In these pages, we have seen some of the most horrific images of human indignity: manual scavenging. We have also argued a case for a ‘discourse of disgust’ that is essential if we are to see and understand what we do, or allow to happen, to other humans.
Why should these images of humans immersed in sewage and human waste be taken seriously enough for us to condemn the practice? Beyond the obvious point that nobody ought to be, by virtue of birth, condemned to a job like this, can we say something more?
The images of manual scavenging disturb us because they are contrary, like the images of war-time injured, the tortured or the murdered, to the commonly accepted image of the human form. Viewing these images, one acknowledges that the person in the image has been denied basic human dignity.
If the viewer is residing in a context completely different from that of the manual scavengers, we do not know, with any degree of certainty, the nature of their lives. But this absence of knowledge does not mean one cannot acknowledge their plight. The philosopher Stanley Cavell helps us see the distinction here very clearly:
A “failure to know” might just mean a piece of ignorance, an absence of something, a blank. A “failure to acknowledge” is the presence of something, a confusion, an indifference, a callousness, an exhaustion, a coldness.
Along the lines of media critics who have argued a case for ‘distant suffering’, we understand from Cavell that a knowledge of the ‘other’ is not central to an acknowledgement of the ‘other’s’ pain, happiness or suffering. To acknowledge is to admit the moral claim the ‘other’ has upon us, irrespective of the ‘other’s’ unknowability.
These images are of people unlike us because the hierarchy of caste, class or both has condemned them, without a choice, to this profession. Our lack of knowledge of them cannot, however, prevent us from saying: ‘they must be suffering terribly, and these practices should not exist’.
The photograph is not a social document alone, it is a place where we meet people unlike us. That is, we can see these horrific pictures as a site where we encounter the stranger, the foreigner, the outsider. In the square frame of the photo-as-place that we enter, we meet this other person, whom we acknowledge. This means we see the photo frame as a window through which we enter this other world that is otherwise far removed from our own.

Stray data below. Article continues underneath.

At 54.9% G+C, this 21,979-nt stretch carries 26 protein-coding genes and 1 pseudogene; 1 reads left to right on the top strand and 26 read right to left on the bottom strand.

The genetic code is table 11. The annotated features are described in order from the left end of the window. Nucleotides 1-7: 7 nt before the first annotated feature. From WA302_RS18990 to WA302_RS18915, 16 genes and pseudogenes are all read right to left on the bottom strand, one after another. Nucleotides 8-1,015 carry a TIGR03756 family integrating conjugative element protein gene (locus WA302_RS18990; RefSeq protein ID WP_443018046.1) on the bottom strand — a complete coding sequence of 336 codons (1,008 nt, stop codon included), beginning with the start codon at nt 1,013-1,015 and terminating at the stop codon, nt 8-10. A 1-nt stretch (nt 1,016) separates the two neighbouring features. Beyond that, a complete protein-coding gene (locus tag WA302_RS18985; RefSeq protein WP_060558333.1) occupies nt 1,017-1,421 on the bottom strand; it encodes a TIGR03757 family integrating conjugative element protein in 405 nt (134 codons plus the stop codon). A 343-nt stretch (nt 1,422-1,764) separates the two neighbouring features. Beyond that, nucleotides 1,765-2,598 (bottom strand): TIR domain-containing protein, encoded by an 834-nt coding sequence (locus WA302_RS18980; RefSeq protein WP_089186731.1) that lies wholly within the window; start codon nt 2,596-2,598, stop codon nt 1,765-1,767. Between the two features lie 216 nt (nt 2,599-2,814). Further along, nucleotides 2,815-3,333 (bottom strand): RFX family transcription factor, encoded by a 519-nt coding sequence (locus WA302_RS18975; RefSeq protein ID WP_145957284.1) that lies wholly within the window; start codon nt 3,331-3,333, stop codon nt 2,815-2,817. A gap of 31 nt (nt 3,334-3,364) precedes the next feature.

What of the person in the photograph?
One way of thinking about and perceiving the face of the miserable scavenger is to see it as the face of a person denied personhood. When we view this image of the traumatised, covered-in-filth human, we need to see this: this is the face of somebody denied basic human rights.
The 2004 torture photographs from Abu Ghraib and Guantanamo Bay showed us what a human reduced by pain and fear becomes – something unrecognisable as a human. In a similar fashion, the images that appear regularly in these pages show us the faces of those excluded from the mark of the human.
The visual theorist Sharon Sliwinski argues that human beings have the ‘right to a dignified image’. Examining the photographs of Frederick Douglass, the African-American activist who was once a slave, Sliwinski says in her book The Right to an Image (2018): “what we fight for when fight for human rights is, in part, the right to a dignified image”.
Sliwinski, of course does not quite deal with the apparatuses, including the camera but also the factors of cultural production (photography studios, print media in which the photographs get printed, to name just two) that Douglass negotiated – although she does note that he tried very hard to have his best possible portrait appear on the cover of his book. But for all that, she is alert to the link between the dignified image, rights and the social field.
The photographs of these ‘wretched of the earth’ are part of the social imaginary now. This imaginary shows us how, for many, there is no right to the dignified image or any image at all. Hence the staged photographs by Sudhakar Olwe are crucial, for they bestow upon the people denied all rights, a personhood in the form of a dignified image.
Olwe’s work reminds one of Francesca Moore in her exhibition titled ‘Bhopal: Facing 30’, published by the Arts Council of England (2014). This is a collection of family photographs, taken in studios, of the Bhopal tragedy survivors and their families. The aim, writes Moore in her prefatory comments to the volume, was to “reference the traditional Indian studio portraits usually acquired by higher castes . . . [that] demonstrates wealth, accomplishment, and a sense of achievement”.
The Bhopal survivors, she believes could now, ‘register their own dignity, values and resilience through the medium of the family portrait’. She continues: ‘I photographed the families with the belief that they are as good as anyone else’ (13). While Olwe’s images often show us the scavenger’s tools of their ‘trade’, they tell us that these, here, are persons in their own right. When Olwe, like Moore, furnishes a dignified image of the scavenger, he does so as a minimal compensation for a dignity they otherwise lack, or more accurately, denied, by virtue of their caste and social position.
The work of photographers like Moore, Olwe, following in the line of Kevin Carter, Robert Capa and James Nachtwey, are key instruments in reinvigorating a social imaginary troubled by ‘compassion fatigue’ (Susan Moeller’s apposite term). Nachtwey declared about his own work: “I have been a witness, and these pictures are my testimony. The events I have recorded must not be forgotten, and must not be repeated.”
Olwe’s is more or less the same unvoiced statement, one can say. Olwe’s work, like that of the rest listed here, is also central to the making of a social imaginary that could then call for action that would end unacceptable practices such as manual scavenging.